Government flouts norms to grant MTech courses to SFC

The move is in violation of the government order insisting on a minimum pass percentage of 40 to sanction MTech courses

Published: 12th July 2012 11:47 AM  |   Last Updated: 12th July 2012 11:47 AM   |  A+A-

Contrary to the stand taken by Education Minister P K Abdu Rabb in the Legislative Assembly, the government has given nod for starting two MTech courses to a self-financing engineering college that fared badly in the previous academic year.

The move is in violation of the government order insisting on a minimum pass percentage of 40 to sanction approval for starting MTech courses.While replying to the adjournment motion notice of the Opposition in the wake of the High Court direction to close down the under-performing self-financing engineering colleges in the state, Abdu Rabb, on July 6, informed the Assembly that the government had directed the officials concerned not to allocate new courses to the colleges which failed to achieve prescribed pass percentage.

The government order, issued on May 18, 2012, states that “MTech courses may be allowed to self-financing colleges where the minimum pass percentage in first appearance in all subjects (full pass) is 30 in third year (V and VI semesters together) and 40 average in the final year (VII and VII semesters together)” for BTech courses.

The Higher Education Department had on June 14, 2012, accorded sanction to Caarmel Engineering College, Perunad, Pathanamthitta, which registered a pass percentage of less than 40, for executing an agreement with government for starting two MTech courses. Caarmel Engineering College is owned by K P Yohannan of Believer’s Church.

According to the agreement, Caarmel Engineering College, affiliated to Mahatma Gandhi University, was allowed to start MTech Computer Science and MTech Communication Engineering with an intake of 24 students in each course. Also, the government issued an NOC on June 25, 2012, just 11 days before the minister’s announcement in the Assembly.

In Caarmel Engineering College, the pass percentage of BTech varied between 11 and 39 for various streams in the previous year. While the pass percentage of the under graduate course of Computer Science and Engineering is 39, the college does not have a BTech programme for Communication Engineering for which MTech courses were sanctioned.

The government had issued an order on January 31, 2012, making minimum pass percentage up to VI and VIII semesters as 40 and 50, respectively, in the existing BTech courses to become eligible for starting MTech courses. However, owing to strong pressure from the management associations, the government retracted from the order and it was revised to a 40 per cent average in the final year, in May 2012.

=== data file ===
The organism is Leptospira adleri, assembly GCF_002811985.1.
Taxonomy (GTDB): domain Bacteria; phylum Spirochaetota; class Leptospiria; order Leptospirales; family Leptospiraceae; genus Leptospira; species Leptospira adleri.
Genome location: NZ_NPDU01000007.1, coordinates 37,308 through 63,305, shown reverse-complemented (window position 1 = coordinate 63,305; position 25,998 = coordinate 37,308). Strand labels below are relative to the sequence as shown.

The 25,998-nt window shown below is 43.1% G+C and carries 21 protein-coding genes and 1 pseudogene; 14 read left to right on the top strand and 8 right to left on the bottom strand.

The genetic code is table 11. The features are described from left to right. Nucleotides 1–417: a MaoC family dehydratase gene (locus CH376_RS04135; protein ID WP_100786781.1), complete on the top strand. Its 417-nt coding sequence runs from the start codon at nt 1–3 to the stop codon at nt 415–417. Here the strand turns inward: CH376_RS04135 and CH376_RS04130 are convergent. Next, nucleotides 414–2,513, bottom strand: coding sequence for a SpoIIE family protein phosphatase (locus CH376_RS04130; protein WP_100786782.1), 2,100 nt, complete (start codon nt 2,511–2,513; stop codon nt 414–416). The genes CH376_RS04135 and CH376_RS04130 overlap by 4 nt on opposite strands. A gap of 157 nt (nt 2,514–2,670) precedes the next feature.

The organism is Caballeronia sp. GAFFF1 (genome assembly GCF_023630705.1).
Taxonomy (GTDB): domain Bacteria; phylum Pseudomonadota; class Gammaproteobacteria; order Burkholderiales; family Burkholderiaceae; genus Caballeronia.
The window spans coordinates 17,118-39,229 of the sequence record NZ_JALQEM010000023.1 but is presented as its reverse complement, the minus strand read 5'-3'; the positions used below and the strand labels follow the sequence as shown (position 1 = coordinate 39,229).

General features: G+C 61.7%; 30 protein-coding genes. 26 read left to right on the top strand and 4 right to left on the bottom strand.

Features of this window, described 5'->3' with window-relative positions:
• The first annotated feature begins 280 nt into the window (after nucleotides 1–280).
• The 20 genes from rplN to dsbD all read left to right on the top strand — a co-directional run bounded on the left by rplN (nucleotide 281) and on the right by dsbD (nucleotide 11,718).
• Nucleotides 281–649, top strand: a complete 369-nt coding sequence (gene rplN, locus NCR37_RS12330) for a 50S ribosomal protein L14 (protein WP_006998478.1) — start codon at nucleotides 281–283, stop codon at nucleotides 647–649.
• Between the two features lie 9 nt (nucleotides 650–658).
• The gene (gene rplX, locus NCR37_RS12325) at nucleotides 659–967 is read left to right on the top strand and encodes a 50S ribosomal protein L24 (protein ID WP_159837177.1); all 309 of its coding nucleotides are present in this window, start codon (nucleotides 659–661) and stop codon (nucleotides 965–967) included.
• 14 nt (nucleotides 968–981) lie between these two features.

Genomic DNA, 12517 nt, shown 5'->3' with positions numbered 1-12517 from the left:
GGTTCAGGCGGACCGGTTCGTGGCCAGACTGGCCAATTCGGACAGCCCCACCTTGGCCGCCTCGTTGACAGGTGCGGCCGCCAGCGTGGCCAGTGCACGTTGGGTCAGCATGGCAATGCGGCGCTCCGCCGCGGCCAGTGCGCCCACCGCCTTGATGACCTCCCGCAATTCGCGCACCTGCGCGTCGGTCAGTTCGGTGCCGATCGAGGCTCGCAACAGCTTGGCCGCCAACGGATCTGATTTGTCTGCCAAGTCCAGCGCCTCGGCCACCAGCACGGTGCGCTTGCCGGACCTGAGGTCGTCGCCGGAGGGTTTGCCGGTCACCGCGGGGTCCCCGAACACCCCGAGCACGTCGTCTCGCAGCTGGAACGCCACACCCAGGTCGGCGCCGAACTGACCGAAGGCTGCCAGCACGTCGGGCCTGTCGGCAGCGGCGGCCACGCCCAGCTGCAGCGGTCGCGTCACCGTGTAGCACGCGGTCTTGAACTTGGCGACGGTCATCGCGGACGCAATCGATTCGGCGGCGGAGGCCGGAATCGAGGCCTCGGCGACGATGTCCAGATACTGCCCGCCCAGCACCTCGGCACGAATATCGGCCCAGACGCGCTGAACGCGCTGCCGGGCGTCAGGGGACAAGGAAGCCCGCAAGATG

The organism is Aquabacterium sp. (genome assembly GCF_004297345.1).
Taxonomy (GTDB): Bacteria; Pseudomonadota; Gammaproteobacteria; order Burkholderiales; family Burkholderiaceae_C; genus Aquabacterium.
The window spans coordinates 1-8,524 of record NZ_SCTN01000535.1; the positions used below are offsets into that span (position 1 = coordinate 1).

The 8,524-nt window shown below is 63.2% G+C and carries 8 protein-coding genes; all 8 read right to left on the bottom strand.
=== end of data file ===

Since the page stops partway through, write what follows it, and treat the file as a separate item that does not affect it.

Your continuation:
Now, the government has given sanction for starting MTech courses to Caarmel college, violating the revised criteria too.However, when contacted, Higher Education Department Principal Secretary K M Abraham said the government did not take a stern stand in permitting engineering colleges to start MTech courses, as there is an acute shortage of qualified teachers in colleges. “We had given some relaxation in the guidelines considering the urgent situation. Also, there are some changes in the pass percentage submitted by the universities too. However, after the High Court order, we tightened the guidelines,” Abraham said.

Caarmel College superintendent Varghese said there were some serious mistakes in  determining the pass percentage by the university. He claimed that Caarmel College is eligible for starting MTech courses.


Disclaimer : We respect your thoughts and views! But we need to be judicious while moderating your comments. All the comments will be moderated by the editorial. Abstain from posting comments that are obscene, defamatory or inflammatory, and do not indulge in personal attacks. Try to avoid outside hyperlinks inside the comment. Help us delete comments that do not follow these guidelines.

The views expressed in comments published on are those of the comment writers alone. They do not represent the views or opinions of or its staff, nor do they represent the views or opinions of The New Indian Express Group, or any entity of, or affiliated with, The New Indian Express Group. reserves the right to take any or all comments down at any time.

flipboard facebook twitter whatsapp